Drop in illegal SW marron fishers
The Department of Primary Industries and Regional Development says there has been a decrease in the number of people charged for illegal marron fishing in the South West in 2018.
Department supervising fisheries and marine officer Bunbury Graeme Hall said there had been 68 offences recorded in the South West.
“The most common being that of out-of-season marron fishing,” he said.
“The detection of the out-of-season offences was due to concerted efforts of Southern and Metro Fisheries compliance staff in the pre-season period, as part of the department’s Operation Kerinci, which began in October 2017.
“Overall, there was a decrease in illegal marron fishing related to the 2018 season.
“Patrols by Fisheries officers will continue throughout the year and people caught illegally fishing for marron during the closed season face significant fines and possible seizure of fishing equipment and vehicles.”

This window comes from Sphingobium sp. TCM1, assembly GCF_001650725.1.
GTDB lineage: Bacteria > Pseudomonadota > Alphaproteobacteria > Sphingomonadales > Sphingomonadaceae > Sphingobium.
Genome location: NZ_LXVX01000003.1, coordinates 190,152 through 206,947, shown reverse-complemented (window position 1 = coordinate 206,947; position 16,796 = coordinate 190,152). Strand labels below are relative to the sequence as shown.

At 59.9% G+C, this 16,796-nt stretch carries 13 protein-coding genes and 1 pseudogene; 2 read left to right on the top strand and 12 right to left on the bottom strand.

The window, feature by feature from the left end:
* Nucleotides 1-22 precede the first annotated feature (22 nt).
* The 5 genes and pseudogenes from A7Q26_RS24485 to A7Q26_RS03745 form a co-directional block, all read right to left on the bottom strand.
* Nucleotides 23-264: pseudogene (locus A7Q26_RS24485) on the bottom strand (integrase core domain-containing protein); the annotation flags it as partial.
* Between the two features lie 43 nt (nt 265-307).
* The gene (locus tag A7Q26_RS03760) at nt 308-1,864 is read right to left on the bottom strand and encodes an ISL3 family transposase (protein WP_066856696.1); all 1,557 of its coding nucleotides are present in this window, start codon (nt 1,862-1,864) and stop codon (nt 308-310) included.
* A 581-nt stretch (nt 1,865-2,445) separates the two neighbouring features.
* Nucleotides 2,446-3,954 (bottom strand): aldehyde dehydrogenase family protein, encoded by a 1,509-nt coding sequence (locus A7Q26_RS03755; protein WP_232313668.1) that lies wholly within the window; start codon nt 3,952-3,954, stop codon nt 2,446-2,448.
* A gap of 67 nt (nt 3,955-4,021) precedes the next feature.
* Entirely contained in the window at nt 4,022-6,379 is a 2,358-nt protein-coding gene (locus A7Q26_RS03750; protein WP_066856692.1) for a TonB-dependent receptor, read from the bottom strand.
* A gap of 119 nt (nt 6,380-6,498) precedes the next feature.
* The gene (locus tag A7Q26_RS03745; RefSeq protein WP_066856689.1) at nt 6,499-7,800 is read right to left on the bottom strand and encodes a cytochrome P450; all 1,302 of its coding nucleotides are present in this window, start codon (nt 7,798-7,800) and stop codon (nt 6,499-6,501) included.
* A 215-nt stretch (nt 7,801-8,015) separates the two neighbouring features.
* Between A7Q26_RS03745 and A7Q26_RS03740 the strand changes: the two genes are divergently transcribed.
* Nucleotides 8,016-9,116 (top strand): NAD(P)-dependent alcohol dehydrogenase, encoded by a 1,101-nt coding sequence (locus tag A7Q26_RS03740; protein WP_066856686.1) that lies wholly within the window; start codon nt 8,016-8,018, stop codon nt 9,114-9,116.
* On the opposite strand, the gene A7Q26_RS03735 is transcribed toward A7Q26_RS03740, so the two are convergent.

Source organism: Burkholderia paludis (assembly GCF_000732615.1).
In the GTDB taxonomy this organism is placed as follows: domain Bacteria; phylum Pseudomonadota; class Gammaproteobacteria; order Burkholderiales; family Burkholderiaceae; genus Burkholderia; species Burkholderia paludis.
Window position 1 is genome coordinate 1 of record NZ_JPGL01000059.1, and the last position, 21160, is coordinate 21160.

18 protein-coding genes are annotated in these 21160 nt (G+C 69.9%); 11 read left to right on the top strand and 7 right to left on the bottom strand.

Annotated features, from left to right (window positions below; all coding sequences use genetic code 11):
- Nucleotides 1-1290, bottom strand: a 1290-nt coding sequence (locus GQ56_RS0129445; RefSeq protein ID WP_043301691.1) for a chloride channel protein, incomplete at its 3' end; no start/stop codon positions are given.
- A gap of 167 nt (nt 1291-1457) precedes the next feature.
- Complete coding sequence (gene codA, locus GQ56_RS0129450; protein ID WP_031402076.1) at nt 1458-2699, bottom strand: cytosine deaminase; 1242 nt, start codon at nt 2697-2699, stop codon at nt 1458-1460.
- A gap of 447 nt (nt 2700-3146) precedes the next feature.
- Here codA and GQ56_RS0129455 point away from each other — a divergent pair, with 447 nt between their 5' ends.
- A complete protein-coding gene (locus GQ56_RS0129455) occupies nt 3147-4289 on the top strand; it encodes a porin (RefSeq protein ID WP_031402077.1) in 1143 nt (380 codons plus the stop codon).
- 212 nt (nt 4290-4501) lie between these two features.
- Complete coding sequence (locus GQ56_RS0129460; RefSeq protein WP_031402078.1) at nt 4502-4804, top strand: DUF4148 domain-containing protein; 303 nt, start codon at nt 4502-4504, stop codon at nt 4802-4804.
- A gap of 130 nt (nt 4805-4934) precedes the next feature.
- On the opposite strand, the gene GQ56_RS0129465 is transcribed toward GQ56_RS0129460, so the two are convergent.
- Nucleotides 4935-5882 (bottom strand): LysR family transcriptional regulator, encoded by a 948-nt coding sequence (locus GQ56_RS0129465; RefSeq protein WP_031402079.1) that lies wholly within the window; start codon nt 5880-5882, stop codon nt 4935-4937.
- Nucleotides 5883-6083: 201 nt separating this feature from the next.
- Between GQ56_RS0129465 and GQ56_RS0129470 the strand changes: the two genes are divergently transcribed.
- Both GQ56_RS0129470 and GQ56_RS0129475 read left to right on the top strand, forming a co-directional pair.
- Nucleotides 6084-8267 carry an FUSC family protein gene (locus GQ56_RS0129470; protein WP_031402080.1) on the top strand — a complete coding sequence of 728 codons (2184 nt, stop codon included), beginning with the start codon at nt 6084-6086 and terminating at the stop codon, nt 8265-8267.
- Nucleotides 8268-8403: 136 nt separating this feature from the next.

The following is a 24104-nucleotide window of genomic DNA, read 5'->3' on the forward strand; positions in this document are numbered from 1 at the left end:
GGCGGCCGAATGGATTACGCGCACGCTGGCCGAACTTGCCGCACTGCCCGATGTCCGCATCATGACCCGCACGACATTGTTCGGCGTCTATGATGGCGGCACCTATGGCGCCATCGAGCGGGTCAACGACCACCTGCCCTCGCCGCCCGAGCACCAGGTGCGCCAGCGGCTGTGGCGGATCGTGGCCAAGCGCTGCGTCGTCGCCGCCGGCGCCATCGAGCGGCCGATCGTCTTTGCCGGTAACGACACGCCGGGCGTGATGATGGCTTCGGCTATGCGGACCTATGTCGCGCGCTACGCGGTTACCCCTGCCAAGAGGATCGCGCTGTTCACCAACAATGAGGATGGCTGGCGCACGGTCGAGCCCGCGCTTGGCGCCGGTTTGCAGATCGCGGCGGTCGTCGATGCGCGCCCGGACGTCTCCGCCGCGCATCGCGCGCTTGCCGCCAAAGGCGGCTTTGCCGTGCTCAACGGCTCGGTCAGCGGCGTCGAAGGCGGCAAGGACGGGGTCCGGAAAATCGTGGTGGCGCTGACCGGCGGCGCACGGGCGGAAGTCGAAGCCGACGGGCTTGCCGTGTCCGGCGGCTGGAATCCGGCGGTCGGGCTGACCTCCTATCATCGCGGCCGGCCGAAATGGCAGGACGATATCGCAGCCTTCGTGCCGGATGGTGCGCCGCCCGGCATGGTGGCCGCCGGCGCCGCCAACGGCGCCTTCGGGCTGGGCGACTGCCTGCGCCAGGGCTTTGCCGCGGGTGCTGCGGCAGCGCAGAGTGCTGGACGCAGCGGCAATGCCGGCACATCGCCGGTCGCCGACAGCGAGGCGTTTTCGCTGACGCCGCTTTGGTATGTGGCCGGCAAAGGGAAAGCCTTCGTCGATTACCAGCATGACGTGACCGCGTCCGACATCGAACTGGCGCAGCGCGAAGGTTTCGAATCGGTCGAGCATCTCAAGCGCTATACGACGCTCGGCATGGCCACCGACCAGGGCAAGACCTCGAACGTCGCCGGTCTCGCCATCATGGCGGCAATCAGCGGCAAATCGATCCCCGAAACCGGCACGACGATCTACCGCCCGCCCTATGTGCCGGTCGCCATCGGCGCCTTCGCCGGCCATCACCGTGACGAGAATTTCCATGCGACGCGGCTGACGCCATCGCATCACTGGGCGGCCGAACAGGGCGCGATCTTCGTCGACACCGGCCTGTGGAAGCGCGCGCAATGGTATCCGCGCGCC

Mr Hall said the department received excellent feedback from fishers and community members for the pro-active patrol duties.
“We also received good support from a number of Government agencies to strengthen the efforts against illegal fishing activities,” he said.
“Participation in the marron season was very high in the opening two weeks, with good catches achieved at Harvey and Wellington dams.”
“For one well-known group that visited Harvey Dam, throughout the season, the fishers were each able to achieve their individual ‘trophy waters’ bag limit of five marron per fisher on each occasion.”
Mr Hall said it was important to maintain marron stocks during the off-season.
“We are still seizing quite a number of opera house traps that are used by illegal fishers and this will require continued community education and compliance work,” he said.
“The use of illegal traps continues to be a concern.
“Traps in marron waters can catch and kill other aquatic animals such as rakali and long-neck turtles.”
Get the latest news from thewest.com.au in your inbox.
Sign up for our emails